On the other side of the same coin is The Complaint and Answer, which was written by Iqbal during the same time period in response to the loss of Muslim rule in South Asia at the hands of the British and the West in general. The “Complainer” of the poem complains to God about the loss of Muslim power to the West, and asks why He would forsake the chosen people, the Muslims, while rewarding the infidels. This mode of thinking is not very far off from the philosophy of Jerusalem: both works assert that a particular group, either Muslims or the English, are God’s chosen people, and as such they are justified in having and indeed deserve to have political and military power on Earth. Historically, both British colonial rule and the Muslim empire-building were justified using arguments along this vein – by conquering others in the name of spreading their faith, they claimed to “save” or “enlighten” their subjects. Thus, I find striking similarities in the rationale behind both the Muslim and British takeover of South Asia, and considering that the former lost power to the latter, I find it fitting that the Muslims’ lament in The Complaint and Answer be represented by a British song that encapsulates that self-aggrandizing imperial philosophy.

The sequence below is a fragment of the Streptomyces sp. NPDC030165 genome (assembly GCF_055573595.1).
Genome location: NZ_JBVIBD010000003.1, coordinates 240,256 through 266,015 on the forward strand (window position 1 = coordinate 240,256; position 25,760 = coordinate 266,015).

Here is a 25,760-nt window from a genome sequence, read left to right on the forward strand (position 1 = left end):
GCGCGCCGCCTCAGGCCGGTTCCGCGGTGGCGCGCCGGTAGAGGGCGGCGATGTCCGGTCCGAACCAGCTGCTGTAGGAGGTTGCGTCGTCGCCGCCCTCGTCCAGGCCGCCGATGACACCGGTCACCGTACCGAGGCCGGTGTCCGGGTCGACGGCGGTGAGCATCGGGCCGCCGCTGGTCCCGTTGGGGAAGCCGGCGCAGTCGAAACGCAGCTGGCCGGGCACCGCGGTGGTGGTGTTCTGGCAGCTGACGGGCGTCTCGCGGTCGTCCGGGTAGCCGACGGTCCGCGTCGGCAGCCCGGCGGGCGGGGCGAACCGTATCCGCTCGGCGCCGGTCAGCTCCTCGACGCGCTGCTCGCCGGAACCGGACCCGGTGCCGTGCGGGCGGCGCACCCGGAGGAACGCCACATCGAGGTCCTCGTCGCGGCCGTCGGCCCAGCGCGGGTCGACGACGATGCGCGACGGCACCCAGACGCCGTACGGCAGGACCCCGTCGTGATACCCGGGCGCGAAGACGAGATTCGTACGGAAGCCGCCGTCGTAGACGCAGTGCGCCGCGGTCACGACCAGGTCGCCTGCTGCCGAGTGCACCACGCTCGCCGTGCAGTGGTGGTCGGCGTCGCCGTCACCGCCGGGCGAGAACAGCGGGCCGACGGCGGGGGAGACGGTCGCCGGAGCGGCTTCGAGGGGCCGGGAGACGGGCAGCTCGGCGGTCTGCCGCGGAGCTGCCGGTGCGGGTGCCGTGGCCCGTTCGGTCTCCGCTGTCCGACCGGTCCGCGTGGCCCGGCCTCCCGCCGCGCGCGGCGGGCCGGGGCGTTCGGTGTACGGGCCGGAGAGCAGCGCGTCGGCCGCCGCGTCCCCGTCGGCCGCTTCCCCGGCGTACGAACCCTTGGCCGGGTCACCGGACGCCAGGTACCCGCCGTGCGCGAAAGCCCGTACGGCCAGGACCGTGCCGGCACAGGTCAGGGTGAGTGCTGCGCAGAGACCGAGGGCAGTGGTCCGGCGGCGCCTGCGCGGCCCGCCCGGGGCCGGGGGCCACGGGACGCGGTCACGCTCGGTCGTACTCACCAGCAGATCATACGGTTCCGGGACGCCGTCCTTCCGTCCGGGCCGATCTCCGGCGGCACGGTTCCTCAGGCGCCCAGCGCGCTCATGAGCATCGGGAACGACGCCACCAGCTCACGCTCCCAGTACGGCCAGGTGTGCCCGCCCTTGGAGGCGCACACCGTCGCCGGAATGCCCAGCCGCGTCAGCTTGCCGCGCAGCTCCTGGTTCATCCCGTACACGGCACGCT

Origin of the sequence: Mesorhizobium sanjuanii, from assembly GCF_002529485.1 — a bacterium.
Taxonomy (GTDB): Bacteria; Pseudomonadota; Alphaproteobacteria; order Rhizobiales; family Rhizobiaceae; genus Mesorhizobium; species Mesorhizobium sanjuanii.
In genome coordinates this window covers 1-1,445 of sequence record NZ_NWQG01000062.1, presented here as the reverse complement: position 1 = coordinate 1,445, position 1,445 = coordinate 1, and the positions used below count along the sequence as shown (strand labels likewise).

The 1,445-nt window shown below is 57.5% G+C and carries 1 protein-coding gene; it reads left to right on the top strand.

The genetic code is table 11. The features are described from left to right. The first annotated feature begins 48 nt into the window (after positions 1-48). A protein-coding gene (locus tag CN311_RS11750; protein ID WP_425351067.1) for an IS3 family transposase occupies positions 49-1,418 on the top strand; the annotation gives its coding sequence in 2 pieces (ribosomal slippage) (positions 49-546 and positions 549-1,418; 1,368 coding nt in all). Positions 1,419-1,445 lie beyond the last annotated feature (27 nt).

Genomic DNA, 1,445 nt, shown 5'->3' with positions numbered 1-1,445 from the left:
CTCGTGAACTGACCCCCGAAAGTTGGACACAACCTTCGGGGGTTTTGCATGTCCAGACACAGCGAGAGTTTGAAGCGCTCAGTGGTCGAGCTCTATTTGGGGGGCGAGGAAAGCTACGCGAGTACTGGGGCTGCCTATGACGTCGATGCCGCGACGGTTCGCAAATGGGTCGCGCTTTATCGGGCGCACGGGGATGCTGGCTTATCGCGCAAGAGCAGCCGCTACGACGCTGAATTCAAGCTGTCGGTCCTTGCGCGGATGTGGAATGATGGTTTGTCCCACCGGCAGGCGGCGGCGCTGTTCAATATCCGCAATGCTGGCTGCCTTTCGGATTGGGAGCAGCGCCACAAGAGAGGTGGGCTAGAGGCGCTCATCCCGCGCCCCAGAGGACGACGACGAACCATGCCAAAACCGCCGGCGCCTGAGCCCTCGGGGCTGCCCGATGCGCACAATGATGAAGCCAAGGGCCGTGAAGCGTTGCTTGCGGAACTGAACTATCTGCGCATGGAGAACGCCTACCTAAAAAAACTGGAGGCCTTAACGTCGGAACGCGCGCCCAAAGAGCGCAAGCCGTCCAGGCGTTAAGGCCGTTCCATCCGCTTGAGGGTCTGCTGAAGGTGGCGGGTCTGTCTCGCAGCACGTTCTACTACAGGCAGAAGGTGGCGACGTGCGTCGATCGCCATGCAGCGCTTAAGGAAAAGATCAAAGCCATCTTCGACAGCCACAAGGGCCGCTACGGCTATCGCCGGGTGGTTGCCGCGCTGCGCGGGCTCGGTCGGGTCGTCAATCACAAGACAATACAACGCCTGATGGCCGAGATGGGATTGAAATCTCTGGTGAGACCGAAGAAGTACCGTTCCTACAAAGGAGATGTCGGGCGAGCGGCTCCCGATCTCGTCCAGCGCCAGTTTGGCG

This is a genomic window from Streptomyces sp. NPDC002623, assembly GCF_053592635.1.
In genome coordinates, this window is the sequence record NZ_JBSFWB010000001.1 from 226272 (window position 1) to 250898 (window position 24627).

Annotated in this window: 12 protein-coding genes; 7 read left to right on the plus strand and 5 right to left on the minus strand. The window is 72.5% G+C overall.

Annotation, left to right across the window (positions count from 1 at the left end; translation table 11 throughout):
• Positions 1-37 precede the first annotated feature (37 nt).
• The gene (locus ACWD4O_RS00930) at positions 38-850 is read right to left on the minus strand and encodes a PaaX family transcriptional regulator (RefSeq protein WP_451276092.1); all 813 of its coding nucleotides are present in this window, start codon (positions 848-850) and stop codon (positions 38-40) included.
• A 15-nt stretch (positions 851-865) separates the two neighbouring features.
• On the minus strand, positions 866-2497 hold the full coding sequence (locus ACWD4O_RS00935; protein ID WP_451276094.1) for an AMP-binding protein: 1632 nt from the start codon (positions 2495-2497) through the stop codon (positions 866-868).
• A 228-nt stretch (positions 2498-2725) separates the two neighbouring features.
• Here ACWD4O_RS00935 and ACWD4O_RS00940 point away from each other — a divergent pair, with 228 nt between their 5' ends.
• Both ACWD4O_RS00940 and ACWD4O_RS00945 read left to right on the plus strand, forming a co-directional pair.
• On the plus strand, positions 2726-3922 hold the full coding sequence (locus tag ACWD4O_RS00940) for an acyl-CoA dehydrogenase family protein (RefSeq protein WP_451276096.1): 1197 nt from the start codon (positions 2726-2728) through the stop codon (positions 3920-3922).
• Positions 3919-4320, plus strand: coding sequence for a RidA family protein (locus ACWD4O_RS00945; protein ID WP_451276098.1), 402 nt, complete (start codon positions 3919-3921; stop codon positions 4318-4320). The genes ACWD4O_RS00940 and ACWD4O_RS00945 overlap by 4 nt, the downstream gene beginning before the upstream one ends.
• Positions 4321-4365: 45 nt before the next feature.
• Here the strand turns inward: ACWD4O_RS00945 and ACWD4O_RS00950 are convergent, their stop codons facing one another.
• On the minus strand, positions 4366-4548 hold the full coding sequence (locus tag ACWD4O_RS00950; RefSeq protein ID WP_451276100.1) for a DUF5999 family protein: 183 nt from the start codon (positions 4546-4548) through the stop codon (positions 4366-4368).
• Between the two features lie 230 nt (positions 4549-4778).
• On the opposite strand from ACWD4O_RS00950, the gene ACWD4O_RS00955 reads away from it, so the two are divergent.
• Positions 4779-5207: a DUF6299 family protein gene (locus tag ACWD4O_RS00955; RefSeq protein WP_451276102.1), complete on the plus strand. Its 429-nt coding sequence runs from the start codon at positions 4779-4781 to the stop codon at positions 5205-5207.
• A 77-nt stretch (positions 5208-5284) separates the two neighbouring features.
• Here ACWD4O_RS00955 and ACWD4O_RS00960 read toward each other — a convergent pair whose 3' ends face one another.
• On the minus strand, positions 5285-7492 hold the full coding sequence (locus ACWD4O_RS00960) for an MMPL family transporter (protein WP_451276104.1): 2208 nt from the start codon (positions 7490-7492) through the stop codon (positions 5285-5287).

The recording itself showcases a call-and-response pattern of song, in which the first verse is sung by the “Complainer,” to which the “Answerer” responds with the second verse, and so on. I selected verses that particularly emulated the themes of Jerusalem: The first verse describes how Muslims did God’s work by spreading Islam through military strength, to places such as Europe and Africa; However, the second verse’s response holds that, indeed, the Muslims of old conquered the lands and worshipped God to spread Islam, but they are not the same as the current Muslims, who expect to reap the rewards of political power without putting forth the effort and dedication of their forefathers. The third verse is a rebuttal from the “Complainer,” now asking why infidels are rewarded while God’s chosen people, Muslims, are subjugated; to this, the fourth verse answers that even if infidels live like a true Muslim, such as being virtuous, praying to God, etc., they still “merit Faith’s reward.” This suggests that Muslims do not automatically earn or deserve anything just for calling themselves Muslim, but rather they must actively live by God’s will and worship Islam in the proper sense, to work towards the reward of power rather than expect it. Finally, in the 5th verse the “Complainer” essentially asks God to show the way to Him, and thus the way to regain power on Earth by carrying out Islam in a proper and just way; the answer in verse 6 holds that Islam has no boundaries on Earth, and if Muslims finally get their act together, they can regain prominence. In the actual singing, I tried as best as possible to convey a weaker tone of voice in the “Complainer” verses, and a stronger, lower, admonishing voice in the “Answer” verses, to suggest that the complainer is whiny and self-entitled in asking why he has no more power.